Tuesday, April 16, 2024

Ebook Assessment: Warehouse H: The Story of Blanton’s Bourbon

Blanton’s has reached such a degree of saturation within the collective consciousness of bourbon folks that it’s misplaced all which means. Each the identify and the item. Is it a meme, is it collectible, is it overhyped… is it even any good? The solutions are: Sure!

Fortunately, Dominic Guglielmi’s Warehouse H, based mostly on his web site of the identical identify, goes a great distance towards imbuing the model with a way of identification. Whereas it does contact upon the polarization of Blanton’s, it doesn’t mire itself within the superficial cruft incessantly debated over social media. The e-book is a concise and celebratory account of the model’s previous and current with out feeling hagiographic.

Guglielmi has been referred to as “the final word tater.” As he states in his introduction, he “put on[s] that badge with honor.” And so he approaches the subject as a collector initially. There aren’t any tasting notes to be discovered and, in reality, his introduction features a wholesome dose of skepticism towards flowery evaluations, a skepticism I received’t take personally, Dom. Quite, the e-book is sort of utterly centered on two areas: the historical past of Blanton’s and the huge and peculiar world of higher-end Blanton’s amassing.

Little doubt the tales of Colonels Albert B. Blanton and Elmer T. Lee are acquainted to those who dwell and breathe bourbon and its historical past. Guglielmi’s writing of every man and their involvement in what finally grew to become often known as the Buffalo Hint Distillery is much from exhaustive, however it’s breezy and legible. A lot of their private histories as they relate to the creation of Blanton’s and even the distillery itself are hazy at finest, and Guglielmi does effectively to avoid mythos. Quite, the place issues get fascinating and the place I’d argue the guts of the e-book resides is in two males that have been beforehand unknown to me: Ferdie Falk and Robert Baranaskas.

The duo, each alcohol business executives, bought what was then the Historic Age Distillery in 1982 and with it, plant supervisor Elmer T. Lee. Because the story goes, they tasked Lee with creating what was successfully a Maker’s Mark competitor – “a novel bourbon of remarkable high quality that may command a… excessive worth,” as Guglielmi tells it. Whereas the story of Lee selecting “heart minimize honey barrels” to create the primary “mass market” single barrel bourbon is well-trodden, the small print of bringing the product to bear are much less so: the selection of the bottle, the wax, the enduring stopper, the aggro advertising and subsequently the rivalry with Maker’s Mark’s Samuels household. It’s genuinely fascinating, private, and surprisingly humorous stuff.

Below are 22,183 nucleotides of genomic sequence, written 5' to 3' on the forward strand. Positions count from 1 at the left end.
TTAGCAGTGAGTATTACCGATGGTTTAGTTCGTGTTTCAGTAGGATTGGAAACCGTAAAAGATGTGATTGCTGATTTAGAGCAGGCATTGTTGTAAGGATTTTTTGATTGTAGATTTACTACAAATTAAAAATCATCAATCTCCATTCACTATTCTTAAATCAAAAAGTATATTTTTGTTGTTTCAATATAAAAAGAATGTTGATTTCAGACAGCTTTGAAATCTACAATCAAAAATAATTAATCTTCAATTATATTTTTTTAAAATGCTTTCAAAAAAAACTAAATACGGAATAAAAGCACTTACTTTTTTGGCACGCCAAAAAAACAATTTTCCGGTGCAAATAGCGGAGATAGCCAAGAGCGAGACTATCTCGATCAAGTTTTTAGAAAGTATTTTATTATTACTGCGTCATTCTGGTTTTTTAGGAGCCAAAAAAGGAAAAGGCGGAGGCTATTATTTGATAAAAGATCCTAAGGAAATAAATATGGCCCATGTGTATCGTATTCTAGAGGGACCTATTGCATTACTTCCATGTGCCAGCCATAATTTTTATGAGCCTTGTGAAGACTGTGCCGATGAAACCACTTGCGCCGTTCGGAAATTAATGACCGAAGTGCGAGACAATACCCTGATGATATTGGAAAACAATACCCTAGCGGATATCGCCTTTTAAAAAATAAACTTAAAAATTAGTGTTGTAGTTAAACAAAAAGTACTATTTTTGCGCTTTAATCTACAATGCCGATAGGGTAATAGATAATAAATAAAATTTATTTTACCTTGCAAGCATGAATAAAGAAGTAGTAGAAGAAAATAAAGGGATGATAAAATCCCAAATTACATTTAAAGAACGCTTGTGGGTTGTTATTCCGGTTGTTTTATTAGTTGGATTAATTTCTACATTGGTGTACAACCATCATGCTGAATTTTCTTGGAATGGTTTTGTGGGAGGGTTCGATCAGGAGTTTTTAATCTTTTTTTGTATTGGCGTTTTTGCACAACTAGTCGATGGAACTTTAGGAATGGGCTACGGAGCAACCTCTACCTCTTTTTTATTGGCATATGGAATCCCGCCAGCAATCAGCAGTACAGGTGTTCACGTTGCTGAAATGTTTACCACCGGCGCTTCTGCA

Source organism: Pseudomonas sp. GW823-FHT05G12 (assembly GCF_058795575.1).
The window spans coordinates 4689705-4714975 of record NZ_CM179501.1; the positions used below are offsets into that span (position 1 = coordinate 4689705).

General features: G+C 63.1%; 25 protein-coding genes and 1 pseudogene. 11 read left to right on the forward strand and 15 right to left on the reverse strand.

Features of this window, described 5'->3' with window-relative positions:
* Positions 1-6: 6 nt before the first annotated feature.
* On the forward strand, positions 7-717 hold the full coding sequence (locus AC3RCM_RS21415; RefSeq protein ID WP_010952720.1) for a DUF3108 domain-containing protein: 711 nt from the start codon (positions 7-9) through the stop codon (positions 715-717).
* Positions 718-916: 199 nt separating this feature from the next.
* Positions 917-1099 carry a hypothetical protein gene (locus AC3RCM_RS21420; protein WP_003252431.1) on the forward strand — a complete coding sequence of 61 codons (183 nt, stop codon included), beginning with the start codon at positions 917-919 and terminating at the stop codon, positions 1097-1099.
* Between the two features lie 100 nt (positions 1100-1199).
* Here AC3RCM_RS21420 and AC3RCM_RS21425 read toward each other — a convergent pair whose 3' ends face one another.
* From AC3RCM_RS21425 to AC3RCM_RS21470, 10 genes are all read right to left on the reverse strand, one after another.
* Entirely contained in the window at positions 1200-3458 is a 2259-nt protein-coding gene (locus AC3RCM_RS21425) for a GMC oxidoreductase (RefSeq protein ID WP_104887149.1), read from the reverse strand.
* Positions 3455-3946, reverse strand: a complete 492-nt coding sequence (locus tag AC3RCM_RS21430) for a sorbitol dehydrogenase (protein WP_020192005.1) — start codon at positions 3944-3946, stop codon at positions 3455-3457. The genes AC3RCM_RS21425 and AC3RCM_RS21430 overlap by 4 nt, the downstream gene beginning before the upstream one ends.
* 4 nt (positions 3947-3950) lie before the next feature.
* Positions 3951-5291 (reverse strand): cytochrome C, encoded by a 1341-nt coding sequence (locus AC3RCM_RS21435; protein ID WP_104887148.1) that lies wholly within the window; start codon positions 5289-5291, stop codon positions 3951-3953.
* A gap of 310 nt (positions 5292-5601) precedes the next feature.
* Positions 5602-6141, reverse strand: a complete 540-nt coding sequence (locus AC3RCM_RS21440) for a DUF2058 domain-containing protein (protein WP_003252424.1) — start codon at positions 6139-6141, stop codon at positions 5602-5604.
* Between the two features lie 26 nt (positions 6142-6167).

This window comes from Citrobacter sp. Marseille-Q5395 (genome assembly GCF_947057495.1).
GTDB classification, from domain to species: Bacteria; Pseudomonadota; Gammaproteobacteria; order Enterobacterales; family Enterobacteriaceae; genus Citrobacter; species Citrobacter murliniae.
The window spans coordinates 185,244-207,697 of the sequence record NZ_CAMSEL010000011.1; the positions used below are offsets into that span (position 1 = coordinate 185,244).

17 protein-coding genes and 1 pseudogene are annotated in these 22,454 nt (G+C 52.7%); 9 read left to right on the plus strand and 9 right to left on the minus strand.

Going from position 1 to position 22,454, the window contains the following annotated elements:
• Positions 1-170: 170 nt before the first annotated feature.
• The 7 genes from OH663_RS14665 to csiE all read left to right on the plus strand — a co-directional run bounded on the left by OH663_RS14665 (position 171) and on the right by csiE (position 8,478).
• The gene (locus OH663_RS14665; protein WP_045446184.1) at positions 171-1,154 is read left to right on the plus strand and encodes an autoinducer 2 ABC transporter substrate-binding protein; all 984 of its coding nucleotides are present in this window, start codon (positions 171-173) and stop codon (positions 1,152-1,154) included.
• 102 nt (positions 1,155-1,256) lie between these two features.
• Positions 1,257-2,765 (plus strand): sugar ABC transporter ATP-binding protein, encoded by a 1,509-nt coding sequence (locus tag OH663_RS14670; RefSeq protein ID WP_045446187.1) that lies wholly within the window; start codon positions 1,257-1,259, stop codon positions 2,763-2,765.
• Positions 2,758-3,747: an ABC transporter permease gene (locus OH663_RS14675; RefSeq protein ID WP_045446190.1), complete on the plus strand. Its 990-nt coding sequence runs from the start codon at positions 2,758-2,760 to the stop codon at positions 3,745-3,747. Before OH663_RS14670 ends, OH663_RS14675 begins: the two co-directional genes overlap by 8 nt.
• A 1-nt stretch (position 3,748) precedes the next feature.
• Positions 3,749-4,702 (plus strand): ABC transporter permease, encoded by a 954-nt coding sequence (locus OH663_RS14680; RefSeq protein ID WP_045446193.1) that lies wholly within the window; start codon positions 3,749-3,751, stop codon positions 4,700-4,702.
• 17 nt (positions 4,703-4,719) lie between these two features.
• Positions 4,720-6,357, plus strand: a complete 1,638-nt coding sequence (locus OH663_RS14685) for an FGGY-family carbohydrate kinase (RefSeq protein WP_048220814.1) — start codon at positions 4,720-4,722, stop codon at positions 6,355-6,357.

On the flipside, Guglielmi focuses on the world of Blanton’s amassing, and that is the place the e-book will get definitive. Having amassed one of many world’s more-complete collections of Blanton’s varieties throughout the COVID-19 pandemic, he’s maybe the authority on Blanton’s particular releases, a lot in order that it’s stated Buffalo Hint will refer inquiries concerning the product they will’t reply to Guglielmi. The latter half of the e-book is split into sections based mostly on “sort” of launch and options pictures full with charts itemizing data such because the dump date, a bottle’s supposed market, abv, and so forth. By no means would I’ve anticipated there to exist a 141.9 proof Japan-only barrel decide – and so my “unicorn” record is irreparably altered.

Nick Fancher, a photographer based mostly in Columbus, Ohio, and L.A., supplies the glamor photographs of bottles starting from the exquisitely adorned releases from Paris-based whiskey chain La Maison du Whisky to the absurd 1991 Sterling Silver bottling which Ferdie Falk gave to Invoice Samuels, Jr. of Maker’s Mark following a 1992 tasting competitors. Fancher’s eye for product photographs helps elevate the e-book from enthusiast-lite to espresso desk important, lending tangibility to the geeky marginalia.

A lot like Blanton’s itself, Warehouse H is an amalgam of distinctly American preoccupations – it’s consumeristic, nostalgic, aspirational however, above all, the product of numerous earnest and laborious work. Deliberate or not it succeeds in not solely imbuing the model with a way of function however an image of a forward-thinking identification that neither Falk or Baranaskas bought to see the fruits of. One can solely hope they’d be pleased with the dignity with which their most bold mission was portrayed right here.


Warehouse H: The Story of Blanton’s Bourbon


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